• Red Maple: Red maple is highly toxic to horses, particularly the wilted leaves. Ingesting red maple can cause a condition called maple leaf toxicity, which can be life-threatening for horses.
  • Black Walnut: Black walnut is toxic to horses and can cause laminitis, a painful hoof condition. It’s crucial to avoid using any wood containing black walnut in horse stalls.
  • Cherry: While cherry wood is visually appealing, it is toxic to horses. Ingesting cherry wood can lead to various health issues, making it unsuitable for horse stalls.

It’s important to note that red cedar, although not toxic to horses, should also be used with caution. While red cedar is naturally resistant to decay and has a pleasant aroma, it is not as structurally strong as other wood types. Additionally, the scent of cedar can be enticing for horses to chew on, potentially leading to damage to the stalls.


When building horse stalls, it’s crucial to avoid certain types of wood that can be harmful to horses or encourage chewing behavior. Oak, black locust, red maple, black walnut, and cherry wood should be avoided due to their toxic properties or the risk of damage caused by horses’ chewing. While red cedar is not toxic, it should be used with caution due to its weaker structural strength and its appeal to horses to chew on. By selecting the right wood for horse stalls, we can ensure the safety and well-being of our equine companions.

Alternative Materials for Horse Stalls

When it comes to building horse stalls, wood is not the only option available. There are several alternative materials that can offer unique benefits and considerations. These materials provide alternatives to traditional wood construction while still ensuring the safety and comfort of your horses.

One alternative material that can be used for horse stalls is high-grade 90% Spruce J-Grade logs. These logs are seasoned in dry kilns, making them durable and resistant to warping. They can be used for various aspects of barn building, providing a strong and natural aesthetic.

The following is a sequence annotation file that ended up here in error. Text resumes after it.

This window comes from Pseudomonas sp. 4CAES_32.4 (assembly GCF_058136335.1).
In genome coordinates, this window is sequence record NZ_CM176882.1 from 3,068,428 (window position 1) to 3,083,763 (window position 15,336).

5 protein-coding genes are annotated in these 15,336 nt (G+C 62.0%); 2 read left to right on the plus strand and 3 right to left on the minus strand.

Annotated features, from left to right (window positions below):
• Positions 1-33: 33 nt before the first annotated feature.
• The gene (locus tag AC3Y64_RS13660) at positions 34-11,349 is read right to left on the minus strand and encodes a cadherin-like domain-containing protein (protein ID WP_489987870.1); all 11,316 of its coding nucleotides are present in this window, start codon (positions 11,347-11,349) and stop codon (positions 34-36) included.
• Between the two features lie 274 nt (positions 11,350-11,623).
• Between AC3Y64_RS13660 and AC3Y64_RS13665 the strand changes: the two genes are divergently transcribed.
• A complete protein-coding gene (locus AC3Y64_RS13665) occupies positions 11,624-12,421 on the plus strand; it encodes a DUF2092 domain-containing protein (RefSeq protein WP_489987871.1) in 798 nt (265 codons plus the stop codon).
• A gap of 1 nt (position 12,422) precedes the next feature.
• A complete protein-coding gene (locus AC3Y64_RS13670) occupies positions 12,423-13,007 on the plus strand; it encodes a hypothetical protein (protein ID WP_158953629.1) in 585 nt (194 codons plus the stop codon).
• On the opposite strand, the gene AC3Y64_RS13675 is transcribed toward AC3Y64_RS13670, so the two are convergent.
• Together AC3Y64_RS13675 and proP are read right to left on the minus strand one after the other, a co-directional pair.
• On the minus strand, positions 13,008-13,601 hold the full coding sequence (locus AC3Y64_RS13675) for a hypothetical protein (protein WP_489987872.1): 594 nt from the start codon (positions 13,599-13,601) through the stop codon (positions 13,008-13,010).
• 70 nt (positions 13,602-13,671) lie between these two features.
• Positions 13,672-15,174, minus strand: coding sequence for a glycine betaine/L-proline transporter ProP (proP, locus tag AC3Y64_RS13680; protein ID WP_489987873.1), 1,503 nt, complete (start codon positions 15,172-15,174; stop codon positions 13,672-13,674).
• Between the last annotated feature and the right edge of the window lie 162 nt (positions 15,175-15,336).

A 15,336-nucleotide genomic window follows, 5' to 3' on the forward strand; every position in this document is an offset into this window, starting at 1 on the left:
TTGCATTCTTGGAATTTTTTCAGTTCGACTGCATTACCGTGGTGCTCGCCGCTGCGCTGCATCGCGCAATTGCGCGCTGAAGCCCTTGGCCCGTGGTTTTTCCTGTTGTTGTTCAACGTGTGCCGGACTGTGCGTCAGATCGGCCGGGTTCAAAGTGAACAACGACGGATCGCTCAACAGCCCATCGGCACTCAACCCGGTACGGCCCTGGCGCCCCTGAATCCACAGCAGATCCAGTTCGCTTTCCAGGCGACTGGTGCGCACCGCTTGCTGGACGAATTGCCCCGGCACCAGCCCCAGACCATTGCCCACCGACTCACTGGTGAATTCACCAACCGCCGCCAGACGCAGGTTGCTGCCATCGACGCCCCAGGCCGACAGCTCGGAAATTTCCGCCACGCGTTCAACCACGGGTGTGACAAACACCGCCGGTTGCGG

Bamboo is another option to consider, particularly for flooring in certain areas of the barn. Bamboo is known for its rapid growth and exceptional strength. It is also resistant to moisture, making it a suitable choice for areas that may be exposed to water or urine.


In conclusion, the use of pressure treated lumber for horse stalls is a matter of personal preference and risk assessment. While some horse owners have used pressure treated timber, it is important to consider the potential risks associated with the chemicals used in the treatment.

There are alternative wood options and materials available for horse stalls, each with their own pros and cons. It is crucial to prioritize safety, durability, and the horse’s behavior when selecting the materials for horse stalls. Factors such as bending strength, nail holding power, decay resistance, and weathering qualities should be taken into account.

Furthermore, it is important to avoid certain types of wood that can be toxic to horses, such as oak, black locust, black walnut, and cherry. Red cedar, while aesthetically appealing, may not be as structurally strong and should be limited to exterior use.

Ultimately, the choice of materials for horse stalls should be based on a careful evaluation of the horse’s needs, the local climate, and the availability of suitable options. By considering these factors and making an informed decision, horse owners can provide a safe and comfortable environment for their equine companions.